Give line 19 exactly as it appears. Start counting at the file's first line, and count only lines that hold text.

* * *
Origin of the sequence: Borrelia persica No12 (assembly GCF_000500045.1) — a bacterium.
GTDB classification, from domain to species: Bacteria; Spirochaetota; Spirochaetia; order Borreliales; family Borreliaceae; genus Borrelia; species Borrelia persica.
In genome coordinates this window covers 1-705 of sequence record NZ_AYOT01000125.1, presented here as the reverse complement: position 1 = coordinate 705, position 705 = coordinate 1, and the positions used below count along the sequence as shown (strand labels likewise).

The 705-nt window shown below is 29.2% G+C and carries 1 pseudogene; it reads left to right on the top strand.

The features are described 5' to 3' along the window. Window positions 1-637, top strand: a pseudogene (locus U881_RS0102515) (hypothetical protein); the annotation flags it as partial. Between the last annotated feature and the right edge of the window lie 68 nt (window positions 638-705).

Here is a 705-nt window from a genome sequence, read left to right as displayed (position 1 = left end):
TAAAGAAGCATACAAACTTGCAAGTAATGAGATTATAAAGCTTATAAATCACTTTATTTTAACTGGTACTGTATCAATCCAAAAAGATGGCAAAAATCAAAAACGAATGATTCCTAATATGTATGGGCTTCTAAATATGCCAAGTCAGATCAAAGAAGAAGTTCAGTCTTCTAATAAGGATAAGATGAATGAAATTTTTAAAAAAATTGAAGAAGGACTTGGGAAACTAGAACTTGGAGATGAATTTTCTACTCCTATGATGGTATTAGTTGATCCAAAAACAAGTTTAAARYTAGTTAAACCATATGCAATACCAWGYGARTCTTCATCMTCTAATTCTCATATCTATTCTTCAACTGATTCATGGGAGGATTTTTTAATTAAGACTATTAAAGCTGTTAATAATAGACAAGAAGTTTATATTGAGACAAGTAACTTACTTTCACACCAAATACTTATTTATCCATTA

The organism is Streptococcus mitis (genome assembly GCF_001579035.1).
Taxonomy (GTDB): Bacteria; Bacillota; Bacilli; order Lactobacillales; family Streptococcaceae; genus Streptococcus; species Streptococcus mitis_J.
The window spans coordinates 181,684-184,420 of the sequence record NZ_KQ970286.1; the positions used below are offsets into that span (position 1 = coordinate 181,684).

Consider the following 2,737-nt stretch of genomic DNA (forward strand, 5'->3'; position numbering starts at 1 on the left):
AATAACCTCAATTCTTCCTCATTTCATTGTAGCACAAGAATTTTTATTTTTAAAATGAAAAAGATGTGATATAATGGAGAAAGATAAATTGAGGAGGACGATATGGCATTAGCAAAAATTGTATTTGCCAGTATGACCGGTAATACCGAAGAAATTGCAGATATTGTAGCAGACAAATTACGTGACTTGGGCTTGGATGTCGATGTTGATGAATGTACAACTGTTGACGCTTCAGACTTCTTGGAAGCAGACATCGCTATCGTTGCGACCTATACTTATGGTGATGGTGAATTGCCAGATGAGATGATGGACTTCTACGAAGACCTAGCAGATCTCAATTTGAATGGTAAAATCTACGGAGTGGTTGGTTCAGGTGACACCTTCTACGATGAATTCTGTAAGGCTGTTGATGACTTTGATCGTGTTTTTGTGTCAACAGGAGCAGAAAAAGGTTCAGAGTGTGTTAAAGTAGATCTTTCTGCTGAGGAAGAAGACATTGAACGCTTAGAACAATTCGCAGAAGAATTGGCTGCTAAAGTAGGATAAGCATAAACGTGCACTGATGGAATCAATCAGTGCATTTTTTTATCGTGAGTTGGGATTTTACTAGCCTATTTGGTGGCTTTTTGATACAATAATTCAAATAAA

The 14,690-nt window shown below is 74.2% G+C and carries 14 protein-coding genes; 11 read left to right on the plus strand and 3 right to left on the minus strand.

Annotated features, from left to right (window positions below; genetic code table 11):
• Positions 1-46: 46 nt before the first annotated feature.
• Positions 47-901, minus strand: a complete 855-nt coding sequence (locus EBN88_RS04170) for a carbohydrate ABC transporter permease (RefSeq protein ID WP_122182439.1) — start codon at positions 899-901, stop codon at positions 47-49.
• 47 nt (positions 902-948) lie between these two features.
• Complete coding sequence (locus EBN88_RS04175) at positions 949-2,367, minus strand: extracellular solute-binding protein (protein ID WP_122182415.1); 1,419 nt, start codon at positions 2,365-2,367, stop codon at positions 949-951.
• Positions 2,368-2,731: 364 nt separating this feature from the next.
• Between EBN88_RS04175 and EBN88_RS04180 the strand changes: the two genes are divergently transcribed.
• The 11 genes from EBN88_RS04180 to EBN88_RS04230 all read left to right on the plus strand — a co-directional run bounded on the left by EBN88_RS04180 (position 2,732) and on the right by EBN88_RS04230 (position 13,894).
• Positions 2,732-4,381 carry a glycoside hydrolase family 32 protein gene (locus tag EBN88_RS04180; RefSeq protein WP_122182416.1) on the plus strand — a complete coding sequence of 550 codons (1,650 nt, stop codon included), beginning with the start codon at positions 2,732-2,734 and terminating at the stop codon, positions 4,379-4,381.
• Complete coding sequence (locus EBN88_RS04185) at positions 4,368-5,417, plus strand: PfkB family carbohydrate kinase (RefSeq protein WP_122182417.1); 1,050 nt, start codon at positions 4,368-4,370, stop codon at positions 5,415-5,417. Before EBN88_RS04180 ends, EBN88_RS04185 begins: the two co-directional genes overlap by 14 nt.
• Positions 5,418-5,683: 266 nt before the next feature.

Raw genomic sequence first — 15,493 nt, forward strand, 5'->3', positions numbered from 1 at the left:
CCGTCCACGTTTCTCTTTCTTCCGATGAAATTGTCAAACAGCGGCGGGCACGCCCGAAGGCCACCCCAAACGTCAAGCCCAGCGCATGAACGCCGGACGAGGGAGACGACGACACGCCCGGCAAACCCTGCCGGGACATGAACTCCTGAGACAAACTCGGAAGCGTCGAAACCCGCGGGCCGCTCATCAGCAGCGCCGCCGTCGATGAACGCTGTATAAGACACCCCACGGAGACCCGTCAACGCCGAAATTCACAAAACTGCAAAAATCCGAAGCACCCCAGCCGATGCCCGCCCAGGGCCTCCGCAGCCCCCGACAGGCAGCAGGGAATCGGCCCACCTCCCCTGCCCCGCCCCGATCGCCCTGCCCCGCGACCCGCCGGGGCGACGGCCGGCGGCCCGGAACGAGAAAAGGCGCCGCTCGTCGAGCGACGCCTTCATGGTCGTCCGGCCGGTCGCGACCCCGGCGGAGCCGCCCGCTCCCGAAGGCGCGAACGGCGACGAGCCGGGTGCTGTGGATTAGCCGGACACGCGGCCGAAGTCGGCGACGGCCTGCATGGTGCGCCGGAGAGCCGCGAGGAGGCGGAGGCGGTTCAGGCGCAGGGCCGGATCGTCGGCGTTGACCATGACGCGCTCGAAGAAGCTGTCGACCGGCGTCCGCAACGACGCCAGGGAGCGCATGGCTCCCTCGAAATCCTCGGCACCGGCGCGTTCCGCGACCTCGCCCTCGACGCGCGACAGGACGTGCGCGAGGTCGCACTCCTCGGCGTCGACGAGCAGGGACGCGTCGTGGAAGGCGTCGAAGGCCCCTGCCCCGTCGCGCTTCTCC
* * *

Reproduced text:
• Positions 2,368-2,731: 364 nt separating this feature from the next.